Maryland to Receive $350M for Bridge Collapse as Container Prices Settle

The maximum policy payout will only cover a small fraction of the total cost to rebuild.

The aftermath of the collision is seen at sunrise March 26.

Maryland will receive a $350 million insurance payment from Chubb following the collapse of the Francis Scott Key Bridge on March 26, though that will only cover a small percentage of the billions expected to be needed to rebuild.

CNN Business reported the insurance payout via WTW, the broker handling Maryland's policy. Henry Daar, head of property claims at WTW North America, confirmed to the news outlet the $350 million payout represents the policy's maximum coverage, and it will be made soon, rather than waiting for the new bridge's construction to begin, which could still be years from commencement.

The City of Baltimore has initiated legal action against Grace Ocean Private Limited and Synergy Marine PTE LTD, the ship's owner and manager, respectively, accusing them of negligence due to an "incompetent crew," after the Singaporean-flagged container vessel, Dali, crashed into a bridge support column.

The cause of the collision has not been officially determined. A preliminary report from the National Transportation Safety Board is expected soon.

The incident disrupted operations at the Port of Baltimore, temporarily halting the transit of goods and trapping ships. Recovery efforts have been extensive, involving more than 350 personnel from 53 different federal, state and local agencies, and the removal of 3,000 tons of wreckage and debris to date.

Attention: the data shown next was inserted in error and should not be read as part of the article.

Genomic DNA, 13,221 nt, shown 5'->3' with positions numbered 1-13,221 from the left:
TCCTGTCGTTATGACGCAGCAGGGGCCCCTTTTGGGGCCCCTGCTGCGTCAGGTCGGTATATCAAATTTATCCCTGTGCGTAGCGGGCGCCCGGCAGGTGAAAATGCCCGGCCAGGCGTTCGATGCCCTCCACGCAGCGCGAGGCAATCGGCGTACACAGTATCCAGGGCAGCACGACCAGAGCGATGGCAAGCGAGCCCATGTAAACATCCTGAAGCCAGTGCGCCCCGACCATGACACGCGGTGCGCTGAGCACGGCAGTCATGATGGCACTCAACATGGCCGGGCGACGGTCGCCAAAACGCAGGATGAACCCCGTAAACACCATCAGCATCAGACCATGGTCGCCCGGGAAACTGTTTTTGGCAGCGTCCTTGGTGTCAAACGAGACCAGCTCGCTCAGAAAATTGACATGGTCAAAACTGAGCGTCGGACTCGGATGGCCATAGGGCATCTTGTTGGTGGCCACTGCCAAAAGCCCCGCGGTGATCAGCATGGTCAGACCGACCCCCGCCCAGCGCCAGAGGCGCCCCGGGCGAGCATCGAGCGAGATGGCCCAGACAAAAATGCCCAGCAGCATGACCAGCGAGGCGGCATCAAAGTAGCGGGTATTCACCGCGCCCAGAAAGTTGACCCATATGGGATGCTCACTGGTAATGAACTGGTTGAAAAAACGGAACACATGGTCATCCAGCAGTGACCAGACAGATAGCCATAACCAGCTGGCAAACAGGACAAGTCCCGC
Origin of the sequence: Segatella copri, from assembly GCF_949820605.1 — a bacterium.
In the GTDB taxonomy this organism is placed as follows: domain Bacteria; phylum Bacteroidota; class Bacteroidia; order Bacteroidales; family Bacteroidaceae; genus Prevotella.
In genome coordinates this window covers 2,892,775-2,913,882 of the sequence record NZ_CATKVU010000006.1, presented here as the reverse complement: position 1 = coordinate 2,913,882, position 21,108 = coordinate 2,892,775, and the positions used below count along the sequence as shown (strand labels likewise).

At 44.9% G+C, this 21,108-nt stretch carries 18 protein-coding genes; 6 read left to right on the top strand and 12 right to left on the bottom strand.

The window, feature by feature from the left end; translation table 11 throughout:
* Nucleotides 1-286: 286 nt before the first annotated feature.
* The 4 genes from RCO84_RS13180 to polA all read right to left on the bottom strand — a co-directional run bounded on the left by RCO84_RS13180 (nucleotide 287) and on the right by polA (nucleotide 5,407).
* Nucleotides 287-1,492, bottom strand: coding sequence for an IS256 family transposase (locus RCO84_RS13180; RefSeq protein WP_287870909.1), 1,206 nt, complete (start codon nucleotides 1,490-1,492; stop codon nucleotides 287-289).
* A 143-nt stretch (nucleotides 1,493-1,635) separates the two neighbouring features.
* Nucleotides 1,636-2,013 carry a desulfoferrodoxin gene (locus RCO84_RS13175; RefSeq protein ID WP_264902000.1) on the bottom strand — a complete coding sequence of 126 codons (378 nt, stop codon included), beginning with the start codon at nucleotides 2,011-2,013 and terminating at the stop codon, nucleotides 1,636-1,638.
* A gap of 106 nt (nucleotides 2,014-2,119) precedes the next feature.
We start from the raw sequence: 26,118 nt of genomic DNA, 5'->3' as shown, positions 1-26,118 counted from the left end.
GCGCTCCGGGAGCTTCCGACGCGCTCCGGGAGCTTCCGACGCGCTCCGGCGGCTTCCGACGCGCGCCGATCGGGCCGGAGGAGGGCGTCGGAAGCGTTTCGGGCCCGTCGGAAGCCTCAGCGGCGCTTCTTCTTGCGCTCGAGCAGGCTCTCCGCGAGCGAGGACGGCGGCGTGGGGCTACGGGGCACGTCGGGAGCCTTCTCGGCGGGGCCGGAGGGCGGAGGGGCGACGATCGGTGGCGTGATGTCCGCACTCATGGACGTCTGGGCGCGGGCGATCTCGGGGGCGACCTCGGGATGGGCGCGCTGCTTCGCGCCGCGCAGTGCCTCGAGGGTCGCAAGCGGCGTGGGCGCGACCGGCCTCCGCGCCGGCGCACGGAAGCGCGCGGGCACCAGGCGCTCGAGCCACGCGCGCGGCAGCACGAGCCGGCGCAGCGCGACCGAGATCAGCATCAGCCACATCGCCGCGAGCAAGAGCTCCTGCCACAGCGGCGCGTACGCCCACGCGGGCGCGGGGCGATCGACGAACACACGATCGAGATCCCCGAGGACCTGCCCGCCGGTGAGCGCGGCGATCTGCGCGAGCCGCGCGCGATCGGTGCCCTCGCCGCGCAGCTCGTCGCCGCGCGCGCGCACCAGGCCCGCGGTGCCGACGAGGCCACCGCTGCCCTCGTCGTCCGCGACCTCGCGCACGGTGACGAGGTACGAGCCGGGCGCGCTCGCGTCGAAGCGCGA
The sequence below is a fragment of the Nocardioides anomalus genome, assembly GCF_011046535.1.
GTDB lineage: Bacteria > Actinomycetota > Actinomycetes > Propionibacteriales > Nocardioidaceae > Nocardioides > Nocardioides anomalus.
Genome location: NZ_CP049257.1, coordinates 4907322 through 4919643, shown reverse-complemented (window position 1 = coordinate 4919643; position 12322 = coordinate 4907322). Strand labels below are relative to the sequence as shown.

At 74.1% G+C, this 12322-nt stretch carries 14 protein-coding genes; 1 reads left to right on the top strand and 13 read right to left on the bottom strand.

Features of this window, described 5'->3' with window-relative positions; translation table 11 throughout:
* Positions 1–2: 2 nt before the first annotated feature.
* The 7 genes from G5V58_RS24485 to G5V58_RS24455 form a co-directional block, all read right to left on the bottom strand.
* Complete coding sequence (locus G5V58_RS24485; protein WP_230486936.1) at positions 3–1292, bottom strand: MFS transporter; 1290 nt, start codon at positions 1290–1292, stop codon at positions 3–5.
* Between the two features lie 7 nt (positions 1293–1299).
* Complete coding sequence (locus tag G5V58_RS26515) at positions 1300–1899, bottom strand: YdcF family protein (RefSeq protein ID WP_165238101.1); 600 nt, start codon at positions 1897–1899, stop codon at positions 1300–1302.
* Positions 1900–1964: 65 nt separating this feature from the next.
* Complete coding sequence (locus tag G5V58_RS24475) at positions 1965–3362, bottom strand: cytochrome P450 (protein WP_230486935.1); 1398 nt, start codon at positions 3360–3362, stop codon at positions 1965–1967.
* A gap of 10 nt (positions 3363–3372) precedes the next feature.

A recent report from Container xChange said the Container Price Sentiment Index (xCPSI), which tracks shipping container prices, saw a dramatic jump from 26 to 61 points in just 11 days between March 18 to March 29, three days after the Baltimore bridge collapse. It subsequently settled back into the 34- to 46-point range, suggesting a consistent expectation of stable and gradual increases in container prices.

However, container prices in China are experiencing significant volatility, with rates changing rapidly within just a few days, the May 2 report said. The average container prices in China have reached around $2,500 to $2,700 USD as a result of rising complications resulting from the geopolitical tensions and uncertainties.

"China's container market has always been dynamic, but recent developments have triggered significant price hikes," noted a Container xChange customer and container trader based in China. "Container prices are continuously climbing, adjusting roughly every 48 hours. This increase largely stems from uncertainty related to the Red Sea situation, as well as suppliers and sellers looking to hedge their risks. We've seen prices for a 40-foot cargo worthy container jump from $2,200 to $2,300 in April to $2,500 to $2,700 currently."

“As geopolitical tensions continue to escalate, economies are strategically adding stops to their cargo routes to mitigate risks and ensure the smooth flow of goods. The importance of transshipment hubs is becoming increasingly evident, as they play a crucial role in facilitating these complex supply chains. This shift emphasizes the need for flexibility and strategic planning in global trade, as businesses navigate a rapidly changing environment,” said Christian Roeloffs, cofounder and CEO of Container xChange.

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